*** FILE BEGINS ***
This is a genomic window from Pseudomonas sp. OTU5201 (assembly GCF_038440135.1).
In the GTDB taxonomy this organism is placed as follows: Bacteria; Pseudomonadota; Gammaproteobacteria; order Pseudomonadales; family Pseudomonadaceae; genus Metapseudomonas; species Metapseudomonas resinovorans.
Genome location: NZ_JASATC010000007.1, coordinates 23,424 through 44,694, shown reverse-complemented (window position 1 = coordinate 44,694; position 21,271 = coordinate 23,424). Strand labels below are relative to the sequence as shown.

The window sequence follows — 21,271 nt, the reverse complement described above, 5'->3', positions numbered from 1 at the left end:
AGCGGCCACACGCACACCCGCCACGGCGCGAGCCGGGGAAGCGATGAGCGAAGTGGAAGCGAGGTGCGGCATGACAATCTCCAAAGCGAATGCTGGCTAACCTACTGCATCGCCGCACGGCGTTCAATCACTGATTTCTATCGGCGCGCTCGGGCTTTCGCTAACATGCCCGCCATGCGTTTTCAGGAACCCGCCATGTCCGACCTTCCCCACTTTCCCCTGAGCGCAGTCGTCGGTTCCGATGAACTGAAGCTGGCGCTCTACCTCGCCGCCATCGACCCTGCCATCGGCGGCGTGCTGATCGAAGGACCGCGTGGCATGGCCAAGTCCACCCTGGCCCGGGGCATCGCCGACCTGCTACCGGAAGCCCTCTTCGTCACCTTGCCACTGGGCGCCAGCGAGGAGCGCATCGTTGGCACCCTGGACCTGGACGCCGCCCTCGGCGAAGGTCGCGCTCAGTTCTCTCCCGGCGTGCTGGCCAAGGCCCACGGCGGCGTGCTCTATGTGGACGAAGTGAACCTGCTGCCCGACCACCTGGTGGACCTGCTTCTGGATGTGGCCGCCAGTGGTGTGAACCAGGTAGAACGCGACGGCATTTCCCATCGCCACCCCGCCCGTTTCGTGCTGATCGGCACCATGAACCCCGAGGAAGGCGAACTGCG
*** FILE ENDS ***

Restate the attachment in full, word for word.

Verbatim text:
This is a genomic window from Pseudomonas sp. OTU5201 (assembly GCF_038440135.1).
In the GTDB taxonomy this organism is placed as follows: Bacteria; Pseudomonadota; Gammaproteobacteria; order Pseudomonadales; family Pseudomonadaceae; genus Metapseudomonas; species Metapseudomonas resinovorans.
Genome location: NZ_JASATC010000007.1, coordinates 23,424 through 44,694, shown reverse-complemented (window position 1 = coordinate 44,694; position 21,271 = coordinate 23,424). Strand labels below are relative to the sequence as shown.

The window sequence follows — 21,271 nt, the reverse complement described above, 5'->3', positions numbered from 1 at the left end:
AGCGGCCACACGCACACCCGCCACGGCGCGAGCCGGGGAAGCGATGAGCGAAGTGGAAGCGAGGTGCGGCATGACAATCTCCAAAGCGAATGCTGGCTAACCTACTGCATCGCCGCACGGCGTTCAATCACTGATTTCTATCGGCGCGCTCGGGCTTTCGCTAACATGCCCGCCATGCGTTTTCAGGAACCCGCCATGTCCGACCTTCCCCACTTTCCCCTGAGCGCAGTCGTCGGTTCCGATGAACTGAAGCTGGCGCTCTACCTCGCCGCCATCGACCCTGCCATCGGCGGCGTGCTGATCGAAGGACCGCGTGGCATGGCCAAGTCCACCCTGGCCCGGGGCATCGCCGACCTGCTACCGGAAGCCCTCTTCGTCACCTTGCCACTGGGCGCCAGCGAGGAGCGCATCGTTGGCACCCTGGACCTGGACGCCGCCCTCGGCGAAGGTCGCGCTCAGTTCTCTCCCGGCGTGCTGGCCAAGGCCCACGGCGGCGTGCTCTATGTGGACGAAGTGAACCTGCTGCCCGACCACCTGGTGGACCTGCTTCTGGATGTGGCCGCCAGTGGTGTGAACCAGGTAGAACGCGACGGCATTTCCCATCGCCACCCCGCCCGTTTCGTGCTGATCGGCACCATGAACCCCGAGGAAGGCGAACTGCG